• Share Have you considered opening a natural history museum on the West End of Fry Blvd? A natural history museum in Sierra Vista could attract tourism from around the state (and southern New Mexico). Similarly-sized communities such as Rapid City, South Dakota (pop. 74,000) and Themopolis, Wyoming (pop. 3,000) have natural history museums. Sierra Vista is home to major mammoth excavation sites. But the fossils leave Cochise County once they are found, to land in state collections in Tucson and Phoenix. Whetstone is also the site of the excavation of Sonorasaurus; again, the fossils went to Tucson. The same is true of fossil sites on Ft. Huachuca and Double Adobe. These fossils leave this county to support taxpayer and community bases elsewhere. A natural history museum in the West End could bring much-needed tourism and growth to the area, and cement the City of Sierra Vista's commitment to the West End. on Facebook Share Have you considered opening a natural history museum on the West End of Fry Blvd? A natural history museum in Sierra Vista could attract tourism from around the state (and southern New Mexico). Similarly-sized communities such as Rapid City, South Dakota (pop. 74,000) and Themopolis, Wyoming (pop. 3,000) have natural history museums. Sierra Vista is home to major mammoth excavation sites. But the fossils leave Cochise County once they are found, to land in state collections in Tucson and Phoenix. Whetstone is also the site of the excavation of Sonorasaurus; again, the fossils went to Tucson. The same is true of fossil sites on Ft. Huachuca and Double Adobe. These fossils leave this county to support taxpayer and community bases elsewhere. A natural history museum in the West End could bring much-needed tourism and growth to the area, and cement the City of Sierra Vista's commitment to the West End. on Twitter Share Have you considered opening a natural history museum on the West End of Fry Blvd? A natural history museum in Sierra Vista could attract tourism from around the state (and southern New Mexico). Similarly-sized communities such as Rapid City, South Dakota (pop. 74,000) and Themopolis, Wyoming (pop. 3,000) have natural history museums. Sierra Vista is home to major mammoth excavation sites. But the fossils leave Cochise County once they are found, to land in state collections in Tucson and Phoenix. Whetstone is also the site of the excavation of Sonorasaurus; again, the fossils went to Tucson. The same is true of fossil sites on Ft. Huachuca and Double Adobe. These fossils leave this county to support taxpayer and community bases elsewhere. A natural history museum in the West End could bring much-needed tourism and growth to the area, and cement the City of Sierra Vista's commitment to the West End. on Linkedin Email Have you considered opening a natural history museum on the West End of Fry Blvd? A natural history museum in Sierra Vista could attract tourism from around the state (and southern New Mexico). Similarly-sized communities such as Rapid City, South Dakota (pop. 74,000) and Themopolis, Wyoming (pop. 3,000) have natural history museums. Sierra Vista is home to major mammoth excavation sites. But the fossils leave Cochise County once they are found, to land in state collections in Tucson and Phoenix. Whetstone is also the site of the excavation of Sonorasaurus; again, the fossils went to Tucson. The same is true of fossil sites on Ft. Huachuca and Double Adobe. These fossils leave this county to support taxpayer and community bases elsewhere. A natural history museum in the West End could bring much-needed tourism and growth to the area, and cement the City of Sierra Vista's commitment to the West End. link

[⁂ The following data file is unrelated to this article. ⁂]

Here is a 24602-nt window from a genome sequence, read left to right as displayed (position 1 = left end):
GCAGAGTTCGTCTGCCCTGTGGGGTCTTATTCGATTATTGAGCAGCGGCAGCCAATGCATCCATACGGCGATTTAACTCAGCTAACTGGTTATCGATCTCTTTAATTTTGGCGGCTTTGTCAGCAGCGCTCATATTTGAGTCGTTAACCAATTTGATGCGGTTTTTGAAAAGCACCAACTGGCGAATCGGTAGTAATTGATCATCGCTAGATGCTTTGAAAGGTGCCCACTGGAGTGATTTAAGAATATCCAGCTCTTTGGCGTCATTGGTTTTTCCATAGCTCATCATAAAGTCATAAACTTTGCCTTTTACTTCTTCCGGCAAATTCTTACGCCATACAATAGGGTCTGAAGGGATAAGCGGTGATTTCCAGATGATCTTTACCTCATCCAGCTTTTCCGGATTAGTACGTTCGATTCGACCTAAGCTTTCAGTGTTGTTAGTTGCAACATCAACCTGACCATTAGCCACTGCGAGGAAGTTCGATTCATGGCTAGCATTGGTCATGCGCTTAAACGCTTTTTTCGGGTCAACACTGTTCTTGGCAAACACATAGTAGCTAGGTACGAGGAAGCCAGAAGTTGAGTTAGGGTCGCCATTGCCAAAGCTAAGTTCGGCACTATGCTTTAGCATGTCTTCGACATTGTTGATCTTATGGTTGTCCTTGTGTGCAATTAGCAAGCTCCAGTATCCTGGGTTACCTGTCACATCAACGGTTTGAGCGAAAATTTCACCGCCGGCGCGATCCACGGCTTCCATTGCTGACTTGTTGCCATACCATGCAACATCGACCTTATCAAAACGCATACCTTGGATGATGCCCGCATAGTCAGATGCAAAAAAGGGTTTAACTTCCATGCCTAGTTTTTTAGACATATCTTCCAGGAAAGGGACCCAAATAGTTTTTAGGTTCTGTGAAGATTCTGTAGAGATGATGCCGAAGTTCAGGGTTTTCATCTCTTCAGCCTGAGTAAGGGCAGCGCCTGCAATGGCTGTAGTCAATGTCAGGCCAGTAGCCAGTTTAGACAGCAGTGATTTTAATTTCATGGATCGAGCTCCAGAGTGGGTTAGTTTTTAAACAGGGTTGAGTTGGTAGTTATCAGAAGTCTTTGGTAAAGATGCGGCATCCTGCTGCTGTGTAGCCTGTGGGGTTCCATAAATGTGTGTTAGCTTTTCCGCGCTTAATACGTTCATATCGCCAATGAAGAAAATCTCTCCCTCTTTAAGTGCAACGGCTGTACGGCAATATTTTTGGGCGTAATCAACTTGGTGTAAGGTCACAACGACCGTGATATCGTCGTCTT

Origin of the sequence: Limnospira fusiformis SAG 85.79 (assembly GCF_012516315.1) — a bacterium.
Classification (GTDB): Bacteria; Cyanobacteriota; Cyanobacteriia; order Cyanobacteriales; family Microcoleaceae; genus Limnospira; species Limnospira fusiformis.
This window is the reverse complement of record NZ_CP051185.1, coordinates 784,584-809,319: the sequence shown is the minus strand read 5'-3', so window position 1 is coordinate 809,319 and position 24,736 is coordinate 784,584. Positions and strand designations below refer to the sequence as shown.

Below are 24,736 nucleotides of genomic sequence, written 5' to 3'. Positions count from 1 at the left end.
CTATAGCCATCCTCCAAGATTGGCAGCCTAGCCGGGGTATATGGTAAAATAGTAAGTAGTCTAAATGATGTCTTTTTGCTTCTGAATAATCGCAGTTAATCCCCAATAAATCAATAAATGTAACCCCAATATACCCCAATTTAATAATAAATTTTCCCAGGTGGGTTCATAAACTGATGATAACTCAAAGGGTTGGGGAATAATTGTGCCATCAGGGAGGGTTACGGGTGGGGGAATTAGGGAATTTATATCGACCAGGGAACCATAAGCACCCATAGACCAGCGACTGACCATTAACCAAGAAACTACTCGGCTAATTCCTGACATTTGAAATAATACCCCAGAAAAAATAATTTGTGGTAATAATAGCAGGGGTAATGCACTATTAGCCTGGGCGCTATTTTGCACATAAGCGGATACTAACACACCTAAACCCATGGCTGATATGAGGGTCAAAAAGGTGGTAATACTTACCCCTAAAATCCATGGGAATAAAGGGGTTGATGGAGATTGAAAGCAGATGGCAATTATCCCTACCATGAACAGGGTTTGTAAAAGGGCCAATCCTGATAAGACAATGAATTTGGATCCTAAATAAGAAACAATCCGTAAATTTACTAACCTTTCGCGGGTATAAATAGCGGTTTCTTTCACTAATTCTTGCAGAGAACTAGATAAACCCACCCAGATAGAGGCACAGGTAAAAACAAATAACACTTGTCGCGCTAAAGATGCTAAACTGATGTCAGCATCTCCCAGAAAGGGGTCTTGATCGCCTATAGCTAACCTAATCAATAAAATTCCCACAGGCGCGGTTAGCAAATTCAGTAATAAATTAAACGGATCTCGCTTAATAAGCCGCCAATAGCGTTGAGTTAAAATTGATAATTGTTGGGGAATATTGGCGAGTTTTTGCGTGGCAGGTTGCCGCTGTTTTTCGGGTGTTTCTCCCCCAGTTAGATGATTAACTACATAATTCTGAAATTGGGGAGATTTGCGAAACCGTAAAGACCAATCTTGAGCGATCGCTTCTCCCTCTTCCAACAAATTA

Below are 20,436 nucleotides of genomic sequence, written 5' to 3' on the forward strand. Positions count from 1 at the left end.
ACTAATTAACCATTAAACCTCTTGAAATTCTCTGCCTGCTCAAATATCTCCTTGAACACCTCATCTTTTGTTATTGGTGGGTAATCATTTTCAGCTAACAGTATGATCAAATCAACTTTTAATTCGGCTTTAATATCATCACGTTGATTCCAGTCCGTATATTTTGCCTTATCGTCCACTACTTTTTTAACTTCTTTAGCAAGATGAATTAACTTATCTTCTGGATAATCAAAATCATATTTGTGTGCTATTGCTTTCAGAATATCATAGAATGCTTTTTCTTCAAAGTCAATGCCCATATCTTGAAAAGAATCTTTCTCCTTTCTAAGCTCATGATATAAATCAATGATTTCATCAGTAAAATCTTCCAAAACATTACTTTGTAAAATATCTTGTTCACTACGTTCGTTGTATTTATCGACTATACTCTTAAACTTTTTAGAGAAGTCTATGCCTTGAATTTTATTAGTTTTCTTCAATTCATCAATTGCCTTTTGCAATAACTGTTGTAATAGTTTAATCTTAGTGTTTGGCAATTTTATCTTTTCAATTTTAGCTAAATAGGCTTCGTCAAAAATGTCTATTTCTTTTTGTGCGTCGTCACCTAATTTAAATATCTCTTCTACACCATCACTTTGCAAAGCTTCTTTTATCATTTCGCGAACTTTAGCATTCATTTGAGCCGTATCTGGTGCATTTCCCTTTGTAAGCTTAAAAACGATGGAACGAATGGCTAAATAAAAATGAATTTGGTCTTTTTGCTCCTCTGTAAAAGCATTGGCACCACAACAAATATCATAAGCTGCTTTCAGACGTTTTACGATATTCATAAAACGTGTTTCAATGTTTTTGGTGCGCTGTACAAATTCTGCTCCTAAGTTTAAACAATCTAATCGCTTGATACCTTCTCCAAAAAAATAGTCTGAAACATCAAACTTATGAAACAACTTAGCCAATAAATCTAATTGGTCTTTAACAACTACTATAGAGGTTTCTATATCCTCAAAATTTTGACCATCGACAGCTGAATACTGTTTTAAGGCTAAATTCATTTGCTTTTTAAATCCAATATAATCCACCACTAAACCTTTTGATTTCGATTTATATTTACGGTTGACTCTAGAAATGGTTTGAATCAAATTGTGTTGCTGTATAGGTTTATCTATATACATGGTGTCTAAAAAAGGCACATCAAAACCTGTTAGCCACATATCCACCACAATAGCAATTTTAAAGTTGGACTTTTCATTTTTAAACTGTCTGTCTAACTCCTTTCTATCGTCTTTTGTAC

Have you considered opening a natural history museum on the West End of Fry Blvd? A natural history museum in Sierra Vista could attract tourism from around the state (and southern New Mexico). Similarly-sized communities such as Rapid City, South Dakota (pop. 74,000) and Themopolis, Wyoming (pop. 3,000) have natural history museums. Sierra Vista is home to major mammoth excavation sites. But the fossils leave Cochise County once they are found, to land in state collections in Tucson and Phoenix. Whetstone is also the site of the excavation of Sonorasaurus; again, the fossils went to Tucson. The same is true of fossil sites on Ft. Huachuca and Double Adobe. These fossils leave this county to support taxpayer and community bases elsewhere. A natural history museum in the West End could bring much-needed tourism and growth to the area, and cement the City of Sierra Vista's commitment to the West End.